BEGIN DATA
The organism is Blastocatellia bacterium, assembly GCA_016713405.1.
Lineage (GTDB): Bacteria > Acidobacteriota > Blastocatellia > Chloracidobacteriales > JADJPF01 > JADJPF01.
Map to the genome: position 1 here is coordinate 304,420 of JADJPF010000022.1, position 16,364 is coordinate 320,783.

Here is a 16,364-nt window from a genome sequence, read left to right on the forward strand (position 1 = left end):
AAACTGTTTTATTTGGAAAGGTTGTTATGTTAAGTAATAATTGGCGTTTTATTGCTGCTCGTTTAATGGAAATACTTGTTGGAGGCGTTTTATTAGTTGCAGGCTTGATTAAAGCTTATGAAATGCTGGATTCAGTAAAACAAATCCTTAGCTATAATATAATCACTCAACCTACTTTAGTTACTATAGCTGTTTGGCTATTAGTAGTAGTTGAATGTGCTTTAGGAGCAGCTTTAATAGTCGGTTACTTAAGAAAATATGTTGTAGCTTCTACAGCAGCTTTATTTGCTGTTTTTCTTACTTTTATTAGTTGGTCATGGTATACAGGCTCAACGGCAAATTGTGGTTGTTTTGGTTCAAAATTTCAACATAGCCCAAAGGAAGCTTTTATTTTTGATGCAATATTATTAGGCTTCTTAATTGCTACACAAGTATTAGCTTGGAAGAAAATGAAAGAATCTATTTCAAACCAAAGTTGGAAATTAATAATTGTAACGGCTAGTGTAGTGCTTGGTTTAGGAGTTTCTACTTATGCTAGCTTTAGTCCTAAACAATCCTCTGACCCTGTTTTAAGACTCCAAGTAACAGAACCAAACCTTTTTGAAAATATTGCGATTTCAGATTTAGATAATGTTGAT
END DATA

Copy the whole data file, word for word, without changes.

The organism is Blastocatellia bacterium, assembly GCA_016713405.1.
Lineage (GTDB): Bacteria > Acidobacteriota > Blastocatellia > Chloracidobacteriales > JADJPF01 > JADJPF01.
Map to the genome: position 1 here is coordinate 304,420 of JADJPF010000022.1, position 16,364 is coordinate 320,783.

Here is a 16,364-nt window from a genome sequence, read left to right on the forward strand (position 1 = left end):
AAACTGTTTTATTTGGAAAGGTTGTTATGTTAAGTAATAATTGGCGTTTTATTGCTGCTCGTTTAATGGAAATACTTGTTGGAGGCGTTTTATTAGTTGCAGGCTTGATTAAAGCTTATGAAATGCTGGATTCAGTAAAACAAATCCTTAGCTATAATATAATCACTCAACCTACTTTAGTTACTATAGCTGTTTGGCTATTAGTAGTAGTTGAATGTGCTTTAGGAGCAGCTTTAATAGTCGGTTACTTAAGAAAATATGTTGTAGCTTCTACAGCAGCTTTATTTGCTGTTTTTCTTACTTTTATTAGTTGGTCATGGTATACAGGCTCAACGGCAAATTGTGGTTGTTTTGGTTCAAAATTTCAACATAGCCCAAAGGAAGCTTTTATTTTTGATGCAATATTATTAGGCTTCTTAATTGCTACACAAGTATTAGCTTGGAAGAAAATGAAAGAATCTATTTCAAACCAAAGTTGGAAATTAATAATTGTAACGGCTAGTGTAGTGCTTGGTTTAGGAGTTTCTACTTATGCTAGCTTTAGTCCTAAACAATCCTCTGACCCTGTTTTAAGACTCCAAGTAACAGAACCAAACCTTTTTGAAAATATTGCGATTTCAGATTTAGATAATGTTGAT